Seed production in birdsfoot trefoil (Lotus corniculatus L.) : a thesis presented in partial fulfillment of the requirements for the degree of Doctor of Philosophy in Seed Technology at Massey University, Palmerston North, New Zealand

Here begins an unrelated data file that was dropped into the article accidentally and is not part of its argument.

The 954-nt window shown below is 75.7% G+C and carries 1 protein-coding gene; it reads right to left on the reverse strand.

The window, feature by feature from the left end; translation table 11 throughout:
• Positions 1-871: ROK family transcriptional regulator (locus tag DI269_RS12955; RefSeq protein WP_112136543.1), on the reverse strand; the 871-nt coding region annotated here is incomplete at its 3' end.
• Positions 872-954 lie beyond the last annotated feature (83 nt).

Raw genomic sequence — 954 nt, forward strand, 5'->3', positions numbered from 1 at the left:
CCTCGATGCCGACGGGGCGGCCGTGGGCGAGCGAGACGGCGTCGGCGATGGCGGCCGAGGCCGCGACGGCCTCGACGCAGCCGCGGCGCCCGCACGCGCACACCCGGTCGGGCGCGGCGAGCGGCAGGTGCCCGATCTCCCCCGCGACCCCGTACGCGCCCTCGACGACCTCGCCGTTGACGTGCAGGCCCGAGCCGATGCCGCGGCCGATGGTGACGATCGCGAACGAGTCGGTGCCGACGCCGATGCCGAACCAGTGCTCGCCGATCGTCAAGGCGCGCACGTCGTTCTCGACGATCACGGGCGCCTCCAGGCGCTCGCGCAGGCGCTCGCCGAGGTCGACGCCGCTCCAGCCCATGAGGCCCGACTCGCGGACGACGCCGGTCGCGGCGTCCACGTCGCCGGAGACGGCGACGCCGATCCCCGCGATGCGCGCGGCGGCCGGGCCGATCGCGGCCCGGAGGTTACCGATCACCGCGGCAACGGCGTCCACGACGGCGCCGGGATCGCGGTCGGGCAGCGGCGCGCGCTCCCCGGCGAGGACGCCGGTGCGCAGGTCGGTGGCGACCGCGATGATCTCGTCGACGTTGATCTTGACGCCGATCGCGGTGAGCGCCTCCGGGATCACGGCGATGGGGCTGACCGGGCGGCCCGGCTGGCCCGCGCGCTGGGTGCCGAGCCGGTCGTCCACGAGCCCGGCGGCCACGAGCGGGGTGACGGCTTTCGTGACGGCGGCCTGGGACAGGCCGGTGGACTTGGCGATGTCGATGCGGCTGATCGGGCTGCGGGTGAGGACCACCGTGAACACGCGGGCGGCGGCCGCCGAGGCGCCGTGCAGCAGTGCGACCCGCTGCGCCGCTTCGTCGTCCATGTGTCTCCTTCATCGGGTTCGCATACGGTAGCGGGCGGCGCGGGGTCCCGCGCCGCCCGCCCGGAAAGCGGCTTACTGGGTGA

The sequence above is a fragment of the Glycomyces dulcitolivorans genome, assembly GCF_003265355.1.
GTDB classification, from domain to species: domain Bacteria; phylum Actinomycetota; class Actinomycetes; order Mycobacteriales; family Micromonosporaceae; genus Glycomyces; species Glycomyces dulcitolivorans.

This thesis reports the results of three years' research on seed production of birdsfoot trefoil (Lotus corniculatus L.). Previous work by other researchers has suggested that a protracted flowering period is a major factor limiting seed production in this legume. The research programme was begun in 1986 with an investigation of the cause(s) of this protracted flowering period. By carefully examining the growth and flowering behaviour of tagged shoots formed at different times of the year, it was identified that the protracted flowering pattern in this plant is caused by the continuous production of shoots with the capacity to flower. The continuous development of new shoots replacing older flowering shoots was the main cause of the long flowering period. Results of the first year's research also showed that seed yield is primarily determined by the number of inflorescences produced. In turn, inflorescence numbers are primarily dependent on the number of shoots available at the time of flowering. It was suggested by the results that manipulation of the number and branching of shoots should be an important management strategy for improving seed production in this plant. The second stage of the study involved a number of hand removal and cutting treatments designed to investigate the possible effects of shoot removal on plant growth and seed production. Hand removal of crown shoots affected branching behaviour in this plant. Removal of young crown shoots at different growth stages resulted in a range of plant structural forms which influenced seed production potential. Cutting treatments, the major effect of which was to remove a section of shoot from the top, showed no obvious beneficial effects on seed yield in birdsfoot trefoil. In the third stage studies were extended to investigate a more practical situation in which plant growth regulating chemicals (paclobutrazol (PP333), ethofumesate (Nortron) and fatty alcohols (Fatol Super)) were used to manipulate shoot growth and development. Research at this stage involved both widely spaced individual plants and plants grown in a sward to simulate commercially practised situations. Results showed that PP333 is a promising pre-peak flowering shoot manipulator which acts by promoting branching. Nearly a 40% increase in seed yield was consistently obtainedin two years' experiments when this chemical were applied during the time from the pre-bud stage to the early flowering stage. Nortron showed its value in sward situations when applied at early plant development stage. However, Nortron was of limited value when it was used as a post-peak flowering shoot manipulator because of its injurious effect on plant growth and flowering. Fatol Super showed some potential as a post-peak flowering shoot manipulator, particularly when applied to spaced plants, but was less effective in sward situations. This reduces its value for use in the narrow row or sward seed production systems currently practiced in New Zealand for birdsfoot trefoil.